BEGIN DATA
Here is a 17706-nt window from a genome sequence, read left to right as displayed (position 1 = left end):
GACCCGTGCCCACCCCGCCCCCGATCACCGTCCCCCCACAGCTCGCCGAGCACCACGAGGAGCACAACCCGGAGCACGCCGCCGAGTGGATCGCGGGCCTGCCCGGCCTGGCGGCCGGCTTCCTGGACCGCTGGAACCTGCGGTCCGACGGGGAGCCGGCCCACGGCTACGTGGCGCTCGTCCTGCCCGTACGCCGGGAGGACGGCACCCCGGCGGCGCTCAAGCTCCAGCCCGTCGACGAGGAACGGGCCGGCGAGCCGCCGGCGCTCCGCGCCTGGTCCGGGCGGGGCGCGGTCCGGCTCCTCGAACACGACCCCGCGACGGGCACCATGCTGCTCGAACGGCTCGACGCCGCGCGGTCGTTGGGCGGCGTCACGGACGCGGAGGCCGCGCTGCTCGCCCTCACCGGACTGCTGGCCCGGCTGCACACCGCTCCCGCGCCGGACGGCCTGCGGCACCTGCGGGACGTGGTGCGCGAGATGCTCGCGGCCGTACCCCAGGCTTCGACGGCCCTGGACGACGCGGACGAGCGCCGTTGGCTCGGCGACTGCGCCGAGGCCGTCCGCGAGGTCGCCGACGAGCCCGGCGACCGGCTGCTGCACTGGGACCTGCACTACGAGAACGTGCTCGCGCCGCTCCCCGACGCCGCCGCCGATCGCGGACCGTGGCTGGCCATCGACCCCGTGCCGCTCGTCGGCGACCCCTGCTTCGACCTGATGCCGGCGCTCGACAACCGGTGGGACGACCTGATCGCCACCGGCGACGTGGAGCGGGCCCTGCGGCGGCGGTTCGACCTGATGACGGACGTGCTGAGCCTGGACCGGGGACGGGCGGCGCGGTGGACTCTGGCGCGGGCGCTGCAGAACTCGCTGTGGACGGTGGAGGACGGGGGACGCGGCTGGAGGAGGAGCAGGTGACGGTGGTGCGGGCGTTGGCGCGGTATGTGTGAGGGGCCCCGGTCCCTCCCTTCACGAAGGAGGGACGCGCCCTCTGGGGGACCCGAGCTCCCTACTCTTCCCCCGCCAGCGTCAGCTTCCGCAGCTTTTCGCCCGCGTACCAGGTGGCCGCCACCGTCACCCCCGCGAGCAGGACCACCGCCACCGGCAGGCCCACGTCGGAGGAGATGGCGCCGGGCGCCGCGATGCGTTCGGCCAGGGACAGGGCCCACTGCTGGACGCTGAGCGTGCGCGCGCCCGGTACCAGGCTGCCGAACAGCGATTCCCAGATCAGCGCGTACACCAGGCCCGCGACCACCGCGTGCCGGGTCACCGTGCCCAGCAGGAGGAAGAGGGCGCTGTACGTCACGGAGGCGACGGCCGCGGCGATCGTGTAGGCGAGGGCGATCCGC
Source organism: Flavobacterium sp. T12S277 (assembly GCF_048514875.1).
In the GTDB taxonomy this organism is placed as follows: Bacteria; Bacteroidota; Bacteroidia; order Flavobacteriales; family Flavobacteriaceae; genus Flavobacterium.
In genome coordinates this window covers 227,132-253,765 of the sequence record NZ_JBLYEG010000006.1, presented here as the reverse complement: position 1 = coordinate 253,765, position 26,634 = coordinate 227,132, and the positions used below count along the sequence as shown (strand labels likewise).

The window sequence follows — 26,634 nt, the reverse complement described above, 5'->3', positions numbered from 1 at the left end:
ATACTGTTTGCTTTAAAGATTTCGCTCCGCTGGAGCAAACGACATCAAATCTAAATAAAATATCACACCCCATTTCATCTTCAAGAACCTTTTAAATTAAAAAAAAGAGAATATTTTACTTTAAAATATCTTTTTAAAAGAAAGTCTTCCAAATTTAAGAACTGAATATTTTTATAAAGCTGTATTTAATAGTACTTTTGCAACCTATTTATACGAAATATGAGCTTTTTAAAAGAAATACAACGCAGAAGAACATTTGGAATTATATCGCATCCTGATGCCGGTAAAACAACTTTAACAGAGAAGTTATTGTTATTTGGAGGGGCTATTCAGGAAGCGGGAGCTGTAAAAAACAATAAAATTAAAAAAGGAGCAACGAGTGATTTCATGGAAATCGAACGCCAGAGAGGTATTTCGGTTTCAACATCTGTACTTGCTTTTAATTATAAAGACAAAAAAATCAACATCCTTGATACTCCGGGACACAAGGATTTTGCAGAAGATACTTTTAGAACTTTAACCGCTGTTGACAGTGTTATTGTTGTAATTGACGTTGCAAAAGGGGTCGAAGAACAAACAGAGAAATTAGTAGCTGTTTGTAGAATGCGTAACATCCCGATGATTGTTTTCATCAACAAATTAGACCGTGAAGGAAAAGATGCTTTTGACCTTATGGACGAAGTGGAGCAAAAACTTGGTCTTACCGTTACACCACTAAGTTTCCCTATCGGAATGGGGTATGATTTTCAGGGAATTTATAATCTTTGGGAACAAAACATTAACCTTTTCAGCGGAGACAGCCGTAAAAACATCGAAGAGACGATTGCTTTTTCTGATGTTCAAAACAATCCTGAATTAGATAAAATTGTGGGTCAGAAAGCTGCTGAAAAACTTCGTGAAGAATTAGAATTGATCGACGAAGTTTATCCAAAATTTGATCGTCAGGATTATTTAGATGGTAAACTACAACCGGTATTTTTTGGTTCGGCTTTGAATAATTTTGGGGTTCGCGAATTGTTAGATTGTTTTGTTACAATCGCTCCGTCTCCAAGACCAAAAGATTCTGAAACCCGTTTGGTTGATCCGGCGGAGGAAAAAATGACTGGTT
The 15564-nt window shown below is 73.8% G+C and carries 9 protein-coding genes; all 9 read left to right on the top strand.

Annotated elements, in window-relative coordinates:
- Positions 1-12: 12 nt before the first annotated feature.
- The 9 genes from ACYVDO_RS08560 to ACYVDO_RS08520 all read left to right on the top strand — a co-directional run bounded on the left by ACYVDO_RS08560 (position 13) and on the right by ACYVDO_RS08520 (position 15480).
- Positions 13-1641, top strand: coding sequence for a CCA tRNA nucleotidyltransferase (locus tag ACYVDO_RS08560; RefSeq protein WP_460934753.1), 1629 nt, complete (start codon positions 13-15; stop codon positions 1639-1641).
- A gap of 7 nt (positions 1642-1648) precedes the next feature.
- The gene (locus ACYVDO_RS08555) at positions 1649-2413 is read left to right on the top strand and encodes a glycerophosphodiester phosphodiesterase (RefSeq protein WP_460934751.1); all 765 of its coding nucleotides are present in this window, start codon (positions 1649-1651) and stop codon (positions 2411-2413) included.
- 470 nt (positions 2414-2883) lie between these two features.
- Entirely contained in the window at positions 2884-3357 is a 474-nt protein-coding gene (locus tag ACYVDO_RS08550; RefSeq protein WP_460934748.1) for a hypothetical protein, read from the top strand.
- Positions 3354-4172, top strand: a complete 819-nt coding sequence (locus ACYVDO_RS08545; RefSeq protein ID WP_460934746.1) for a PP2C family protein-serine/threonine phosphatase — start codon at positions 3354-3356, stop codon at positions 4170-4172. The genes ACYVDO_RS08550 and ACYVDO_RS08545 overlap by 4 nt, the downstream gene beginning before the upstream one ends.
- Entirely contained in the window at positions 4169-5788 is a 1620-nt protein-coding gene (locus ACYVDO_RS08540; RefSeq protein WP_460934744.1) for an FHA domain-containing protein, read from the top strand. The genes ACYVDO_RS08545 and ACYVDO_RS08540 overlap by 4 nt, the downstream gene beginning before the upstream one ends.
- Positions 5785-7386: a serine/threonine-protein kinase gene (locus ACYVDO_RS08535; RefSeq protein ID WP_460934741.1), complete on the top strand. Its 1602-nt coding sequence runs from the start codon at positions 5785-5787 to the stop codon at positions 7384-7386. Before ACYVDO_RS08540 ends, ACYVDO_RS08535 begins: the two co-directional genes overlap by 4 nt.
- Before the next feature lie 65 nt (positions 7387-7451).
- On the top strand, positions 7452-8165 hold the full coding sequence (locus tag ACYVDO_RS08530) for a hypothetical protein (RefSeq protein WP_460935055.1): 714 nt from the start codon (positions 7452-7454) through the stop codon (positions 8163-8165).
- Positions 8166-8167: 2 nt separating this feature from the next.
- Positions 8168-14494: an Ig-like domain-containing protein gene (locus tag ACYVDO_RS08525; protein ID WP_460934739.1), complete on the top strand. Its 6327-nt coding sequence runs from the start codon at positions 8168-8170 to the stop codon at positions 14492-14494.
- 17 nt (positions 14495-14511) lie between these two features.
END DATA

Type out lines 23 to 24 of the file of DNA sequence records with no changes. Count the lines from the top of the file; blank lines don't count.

- Positions 8168-14494: an Ig-like domain-containing protein gene (locus tag ACYVDO_RS08525; protein ID WP_460934739.1), complete on the top strand. Its 6327-nt coding sequence runs from the start codon at positions 8168-8170 to the stop codon at positions 14492-14494.
- 17 nt (positions 14495-14511) lie between these two features.